Hong Kong Sails Ahead.

By , Jeff Danziger is on the Monitor staff.

HONG KONG, By Jan Morris. New York: Random House. 359 pp. $19.95. `HONG KONG,'' Jan Morris's book, comes at a propitious time. Written from a modified British perspective, it tells of an economic engine unparalleled in modern times, of a place living on a deadline with uncertainty, of a confluence of Asian and European commercial rapacity and of the people whose lives are squeezed, sometimes happily, sometimes miserably, in a crowded, cacophonous urban jungle.

In 1997 British operation of the place reverts to the People's Republic of China. Up until the Deng reforms, it was assumed that this transition, from the unbridled capitalism of Hong Kong's almost unregulated commerce to China's gray communism would be wrenching and disastrous.

But mainland China is, today, in a transition of its own. In some ways, Hong Kong is right now doing more to change China than the reverse.

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The colony of Hong Kong was the spawn of opium, an imperialist island founded to exploit a feudal mainland. And in these days of ardent drug interdiction by all the major governments, it is a little amazing to read of the extraordinary measures that the British traders took to first introduce opium to the Chinese (bringing it from their colonies in India and Burma) and then to maintain their monopoly on the drug trade through war. The Chinese mandarins tried to throw them out several times, but, lacking military sophistication, failed.

The British demanded and got the island of Hong Kong in 1841, and the Chinese even had to pay for opium destroyed in the war. There were other European powers in the South China seas to be sure, but the British were preeminent. In 1860, following another war with the Chinese, the British secured a section of the mainland, the city of Kowloon and an area of some 300 square miles known as the New Territories. Beyond these areas all control comes from Beijing.

The Chinese have often been cited as the least likely communists. There's a capitalist strain in the Chinese mind that no amount of theoretical Marxism or cultural revolution has been able to sublimate.

And as the Deng reforms progress, sometimes racing blindly into commercial ventures, sometimes pulling back when inflation rears its ugly head, Hong Kong seems to be both a model and a warning.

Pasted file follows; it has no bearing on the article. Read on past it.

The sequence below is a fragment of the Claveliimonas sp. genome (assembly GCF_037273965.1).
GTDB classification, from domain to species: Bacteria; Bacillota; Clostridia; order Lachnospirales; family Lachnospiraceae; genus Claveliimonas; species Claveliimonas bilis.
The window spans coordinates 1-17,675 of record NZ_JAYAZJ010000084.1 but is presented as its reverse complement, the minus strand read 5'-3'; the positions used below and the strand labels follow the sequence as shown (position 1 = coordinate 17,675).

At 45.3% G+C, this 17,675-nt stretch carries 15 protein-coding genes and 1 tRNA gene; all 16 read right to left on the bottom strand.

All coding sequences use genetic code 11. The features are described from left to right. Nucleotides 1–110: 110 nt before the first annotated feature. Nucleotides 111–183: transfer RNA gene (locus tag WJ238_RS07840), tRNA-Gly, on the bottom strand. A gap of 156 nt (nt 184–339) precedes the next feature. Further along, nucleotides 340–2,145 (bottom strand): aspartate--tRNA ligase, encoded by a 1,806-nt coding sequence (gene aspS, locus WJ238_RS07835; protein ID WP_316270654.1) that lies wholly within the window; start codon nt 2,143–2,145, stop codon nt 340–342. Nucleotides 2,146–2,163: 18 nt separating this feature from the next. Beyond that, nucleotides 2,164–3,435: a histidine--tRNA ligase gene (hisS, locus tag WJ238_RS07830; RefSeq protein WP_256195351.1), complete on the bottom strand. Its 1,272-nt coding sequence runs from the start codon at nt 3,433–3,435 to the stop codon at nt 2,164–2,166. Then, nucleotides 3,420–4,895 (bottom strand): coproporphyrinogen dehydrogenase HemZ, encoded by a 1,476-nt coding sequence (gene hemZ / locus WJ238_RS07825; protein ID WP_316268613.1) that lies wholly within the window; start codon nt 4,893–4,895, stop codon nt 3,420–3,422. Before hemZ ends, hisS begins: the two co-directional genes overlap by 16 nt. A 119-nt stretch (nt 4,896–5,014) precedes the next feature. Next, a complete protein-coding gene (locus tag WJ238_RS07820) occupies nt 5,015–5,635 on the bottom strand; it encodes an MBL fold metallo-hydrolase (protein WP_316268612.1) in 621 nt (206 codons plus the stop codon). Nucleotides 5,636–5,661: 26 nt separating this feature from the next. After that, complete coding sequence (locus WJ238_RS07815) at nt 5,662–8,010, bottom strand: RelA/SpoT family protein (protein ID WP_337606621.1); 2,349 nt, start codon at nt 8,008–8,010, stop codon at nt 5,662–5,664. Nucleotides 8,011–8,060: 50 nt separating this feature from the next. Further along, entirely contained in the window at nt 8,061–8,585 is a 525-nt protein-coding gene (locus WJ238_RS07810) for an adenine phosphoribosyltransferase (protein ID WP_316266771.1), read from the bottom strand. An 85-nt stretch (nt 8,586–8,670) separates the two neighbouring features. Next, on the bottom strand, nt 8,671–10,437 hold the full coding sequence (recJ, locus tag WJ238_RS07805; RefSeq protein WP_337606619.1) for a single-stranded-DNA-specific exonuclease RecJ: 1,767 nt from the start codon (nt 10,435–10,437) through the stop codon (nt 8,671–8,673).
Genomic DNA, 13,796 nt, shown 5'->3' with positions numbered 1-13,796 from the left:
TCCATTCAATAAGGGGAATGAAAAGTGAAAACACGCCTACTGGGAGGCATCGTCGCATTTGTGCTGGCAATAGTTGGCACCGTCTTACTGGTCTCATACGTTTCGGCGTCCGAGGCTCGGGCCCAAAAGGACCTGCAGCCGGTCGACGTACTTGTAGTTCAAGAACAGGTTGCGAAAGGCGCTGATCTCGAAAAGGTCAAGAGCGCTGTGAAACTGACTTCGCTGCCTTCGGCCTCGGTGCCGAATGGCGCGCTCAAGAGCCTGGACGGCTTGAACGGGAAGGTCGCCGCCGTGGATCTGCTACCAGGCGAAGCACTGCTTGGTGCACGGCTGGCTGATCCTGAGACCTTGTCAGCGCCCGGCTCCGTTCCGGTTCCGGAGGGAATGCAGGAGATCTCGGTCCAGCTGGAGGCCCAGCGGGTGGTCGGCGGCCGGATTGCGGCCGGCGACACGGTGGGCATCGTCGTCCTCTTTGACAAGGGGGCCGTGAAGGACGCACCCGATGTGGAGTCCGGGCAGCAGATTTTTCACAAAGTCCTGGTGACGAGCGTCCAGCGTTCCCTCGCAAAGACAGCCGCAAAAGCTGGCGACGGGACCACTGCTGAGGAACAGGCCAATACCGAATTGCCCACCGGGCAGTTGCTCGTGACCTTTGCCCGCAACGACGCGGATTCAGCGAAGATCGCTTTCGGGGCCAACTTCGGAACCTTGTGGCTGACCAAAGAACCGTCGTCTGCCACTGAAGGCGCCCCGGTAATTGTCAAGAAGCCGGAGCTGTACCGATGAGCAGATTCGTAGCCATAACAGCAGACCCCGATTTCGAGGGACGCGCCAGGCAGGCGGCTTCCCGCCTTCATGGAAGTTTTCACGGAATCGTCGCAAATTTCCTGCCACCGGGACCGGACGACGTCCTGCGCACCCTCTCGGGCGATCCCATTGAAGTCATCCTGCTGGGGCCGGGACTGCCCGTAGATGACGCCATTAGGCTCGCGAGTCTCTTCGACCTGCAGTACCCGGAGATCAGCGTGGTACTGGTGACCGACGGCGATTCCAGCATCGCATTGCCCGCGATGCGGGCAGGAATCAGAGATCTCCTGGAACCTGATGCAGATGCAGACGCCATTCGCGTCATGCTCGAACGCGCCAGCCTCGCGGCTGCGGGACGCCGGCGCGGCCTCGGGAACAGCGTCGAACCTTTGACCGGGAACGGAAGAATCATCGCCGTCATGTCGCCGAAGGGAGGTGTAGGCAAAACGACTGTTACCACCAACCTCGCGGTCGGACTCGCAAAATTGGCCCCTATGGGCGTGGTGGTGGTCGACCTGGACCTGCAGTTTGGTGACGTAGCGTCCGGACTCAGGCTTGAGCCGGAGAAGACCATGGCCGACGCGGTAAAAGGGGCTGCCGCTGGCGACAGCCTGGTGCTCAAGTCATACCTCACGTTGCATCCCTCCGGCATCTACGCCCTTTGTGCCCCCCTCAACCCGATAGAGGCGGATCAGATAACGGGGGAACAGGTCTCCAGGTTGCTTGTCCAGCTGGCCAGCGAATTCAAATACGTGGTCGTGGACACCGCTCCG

This city has experienced the best and the worst of capitalism, its most glorious riches and its most squalid exploitation.

Today it is a city of enormous energy, towering skyscrapers, luxurious hotels, set at the end of crowded side streets filled with tiny workshop businesses where everything is produced. The Hong Kongese work harder and longer than the people of any other city, and after a time in this milieu you can see why.

It is a place frenetically dedicated to the making of money, and the urge to make some for yourself is in the air.

As in New York, Morris's other favorite city, nearly everything is under construction. Buildings are being torn down to make room for bigger buildings, while the traffic swirls and flows around them.

Morris's book is written with the affection of a lover of cities and peoples, and with a cleareyed appreciation of the triumphs and horrors of the British Empire. She goes a little easy on some of the worst excesses, but that's not important because she is a good deal more interested in what is going to happen in the future.

She is certainly an experienced writer and can put her story in the graceful, bemused prose of the practiced travel writer. She makes you see the place - the new generation of Chinese yuppies racing around the city doing deals over their ubiquitous hand-held portable telephones, and the elderly Chinese, highly superstitious, who believe that if they stand close to a passing car it may run over the evil spirits following them. (When I was in Hong Kong recently, several evil spirits following me were flattened in just this way, and by a hair, let me tell you.)

The book may be one of the most useful studies of the place before the great change of governmental control takes place in 1997. Morris is guardedly hopeful that the arrival of Marxism will be tempered with realism, but she shares the Hong Kong disappointment with the sniffy and ineffectual policies of the British government, whom it is felt could have cut a better deal for their subjects.

There will be no more taipans in Hong Kong after 1997, unless something utterly unexpected intervenes, but after reading this book, you can almost believe something will.

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